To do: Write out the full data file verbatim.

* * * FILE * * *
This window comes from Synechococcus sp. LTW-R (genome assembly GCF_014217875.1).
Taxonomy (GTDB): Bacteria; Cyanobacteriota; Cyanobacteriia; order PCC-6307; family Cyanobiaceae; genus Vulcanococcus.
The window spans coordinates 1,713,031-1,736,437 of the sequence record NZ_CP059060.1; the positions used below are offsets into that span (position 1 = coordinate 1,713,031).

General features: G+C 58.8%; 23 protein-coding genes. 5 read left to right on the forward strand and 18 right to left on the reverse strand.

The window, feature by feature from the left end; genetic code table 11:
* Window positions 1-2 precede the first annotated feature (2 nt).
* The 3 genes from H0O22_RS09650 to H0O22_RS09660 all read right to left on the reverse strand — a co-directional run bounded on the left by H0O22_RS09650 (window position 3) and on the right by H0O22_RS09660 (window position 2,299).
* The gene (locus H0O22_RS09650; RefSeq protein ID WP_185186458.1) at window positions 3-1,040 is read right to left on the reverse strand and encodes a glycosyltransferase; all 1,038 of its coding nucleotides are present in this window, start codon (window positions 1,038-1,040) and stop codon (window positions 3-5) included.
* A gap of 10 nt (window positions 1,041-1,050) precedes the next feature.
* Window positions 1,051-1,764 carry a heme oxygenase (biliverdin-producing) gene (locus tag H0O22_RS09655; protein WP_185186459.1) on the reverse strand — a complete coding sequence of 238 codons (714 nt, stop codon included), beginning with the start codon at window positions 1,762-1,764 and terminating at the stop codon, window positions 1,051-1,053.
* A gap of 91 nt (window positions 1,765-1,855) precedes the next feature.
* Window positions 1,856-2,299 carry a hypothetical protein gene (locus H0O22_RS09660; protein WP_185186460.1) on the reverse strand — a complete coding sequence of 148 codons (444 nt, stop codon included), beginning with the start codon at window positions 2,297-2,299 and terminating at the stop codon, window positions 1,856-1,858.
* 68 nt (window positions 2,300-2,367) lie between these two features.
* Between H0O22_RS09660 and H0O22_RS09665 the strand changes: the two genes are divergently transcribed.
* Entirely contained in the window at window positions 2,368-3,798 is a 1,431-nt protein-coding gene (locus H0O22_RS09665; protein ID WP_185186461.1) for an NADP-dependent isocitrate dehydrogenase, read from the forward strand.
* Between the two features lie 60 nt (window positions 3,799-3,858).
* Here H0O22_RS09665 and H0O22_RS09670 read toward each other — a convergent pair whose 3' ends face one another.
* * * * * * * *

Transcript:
This window comes from Synechococcus sp. LTW-R (genome assembly GCF_014217875.1).
Taxonomy (GTDB): Bacteria; Cyanobacteriota; Cyanobacteriia; order PCC-6307; family Cyanobiaceae; genus Vulcanococcus.
The window spans coordinates 1,713,031-1,736,437 of the sequence record NZ_CP059060.1; the positions used below are offsets into that span (position 1 = coordinate 1,713,031).

General features: G+C 58.8%; 23 protein-coding genes. 5 read left to right on the forward strand and 18 right to left on the reverse strand.

The window, feature by feature from the left end; genetic code table 11:
* Window positions 1-2 precede the first annotated feature (2 nt).
* The 3 genes from H0O22_RS09650 to H0O22_RS09660 all read right to left on the reverse strand — a co-directional run bounded on the left by H0O22_RS09650 (window position 3) and on the right by H0O22_RS09660 (window position 2,299).
* The gene (locus H0O22_RS09650; RefSeq protein ID WP_185186458.1) at window positions 3-1,040 is read right to left on the reverse strand and encodes a glycosyltransferase; all 1,038 of its coding nucleotides are present in this window, start codon (window positions 1,038-1,040) and stop codon (window positions 3-5) included.
* A gap of 10 nt (window positions 1,041-1,050) precedes the next feature.
* Window positions 1,051-1,764 carry a heme oxygenase (biliverdin-producing) gene (locus tag H0O22_RS09655; protein WP_185186459.1) on the reverse strand — a complete coding sequence of 238 codons (714 nt, stop codon included), beginning with the start codon at window positions 1,762-1,764 and terminating at the stop codon, window positions 1,051-1,053.
* A gap of 91 nt (window positions 1,765-1,855) precedes the next feature.
* Window positions 1,856-2,299 carry a hypothetical protein gene (locus H0O22_RS09660; protein WP_185186460.1) on the reverse strand — a complete coding sequence of 148 codons (444 nt, stop codon included), beginning with the start codon at window positions 2,297-2,299 and terminating at the stop codon, window positions 1,856-1,858.
* 68 nt (window positions 2,300-2,367) lie between these two features.
* Between H0O22_RS09660 and H0O22_RS09665 the strand changes: the two genes are divergently transcribed.
* Entirely contained in the window at window positions 2,368-3,798 is a 1,431-nt protein-coding gene (locus H0O22_RS09665; protein ID WP_185186461.1) for an NADP-dependent isocitrate dehydrogenase, read from the forward strand.
* Between the two features lie 60 nt (window positions 3,799-3,858).
* Here H0O22_RS09665 and H0O22_RS09670 read toward each other — a convergent pair whose 3' ends face one another.